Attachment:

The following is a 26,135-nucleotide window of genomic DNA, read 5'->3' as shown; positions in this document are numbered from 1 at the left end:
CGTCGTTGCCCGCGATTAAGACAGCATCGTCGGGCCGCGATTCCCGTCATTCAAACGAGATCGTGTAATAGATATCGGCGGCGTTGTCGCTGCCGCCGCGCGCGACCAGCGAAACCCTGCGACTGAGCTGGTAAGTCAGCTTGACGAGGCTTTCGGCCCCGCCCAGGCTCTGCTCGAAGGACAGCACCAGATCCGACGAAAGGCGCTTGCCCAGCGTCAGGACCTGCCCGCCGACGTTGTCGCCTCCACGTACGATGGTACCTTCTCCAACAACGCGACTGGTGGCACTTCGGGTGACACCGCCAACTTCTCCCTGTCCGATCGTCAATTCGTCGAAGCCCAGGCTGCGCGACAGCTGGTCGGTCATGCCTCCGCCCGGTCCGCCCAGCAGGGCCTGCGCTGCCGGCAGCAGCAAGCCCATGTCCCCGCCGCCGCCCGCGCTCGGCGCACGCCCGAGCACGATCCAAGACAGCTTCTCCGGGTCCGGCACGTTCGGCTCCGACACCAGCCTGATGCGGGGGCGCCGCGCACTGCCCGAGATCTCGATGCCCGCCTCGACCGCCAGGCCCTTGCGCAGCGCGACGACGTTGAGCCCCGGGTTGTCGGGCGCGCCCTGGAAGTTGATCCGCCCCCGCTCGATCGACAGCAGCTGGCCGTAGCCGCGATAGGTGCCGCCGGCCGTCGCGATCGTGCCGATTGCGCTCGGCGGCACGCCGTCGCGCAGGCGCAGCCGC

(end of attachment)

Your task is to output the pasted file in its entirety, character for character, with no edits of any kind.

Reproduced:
The following is a 26,135-nucleotide window of genomic DNA, read 5'->3' as shown; positions in this document are numbered from 1 at the left end:
CGTCGTTGCCCGCGATTAAGACAGCATCGTCGGGCCGCGATTCCCGTCATTCAAACGAGATCGTGTAATAGATATCGGCGGCGTTGTCGCTGCCGCCGCGCGCGACCAGCGAAACCCTGCGACTGAGCTGGTAAGTCAGCTTGACGAGGCTTTCGGCCCCGCCCAGGCTCTGCTCGAAGGACAGCACCAGATCCGACGAAAGGCGCTTGCCCAGCGTCAGGACCTGCCCGCCGACGTTGTCGCCTCCACGTACGATGGTACCTTCTCCAACAACGCGACTGGTGGCACTTCGGGTGACACCGCCAACTTCTCCCTGTCCGATCGTCAATTCGTCGAAGCCCAGGCTGCGCGACAGCTGGTCGGTCATGCCTCCGCCCGGTCCGCCCAGCAGGGCCTGCGCTGCCGGCAGCAGCAAGCCCATGTCCCCGCCGCCGCCCGCGCTCGGCGCACGCCCGAGCACGATCCAAGACAGCTTCTCCGGGTCCGGCACGTTCGGCTCCGACACCAGCCTGATGCGGGGGCGCCGCGCACTGCCCGAGATCTCGATGCCCGCCTCGACCGCCAGGCCCTTGCGCAGCGCGACGACGTTGAGCCCCGGGTTGTCGGGCGCGCCCTGGAAGTTGATCCGCCCCCGCTCGATCGACAGCAGCTGGCCGTAGCCGCGATAGGTGCCGCCGGCCGTCGCGATCGTGCCGATTGCGCTCGGCGGCACGCCGTCGCGCAGGCGCAGCCGC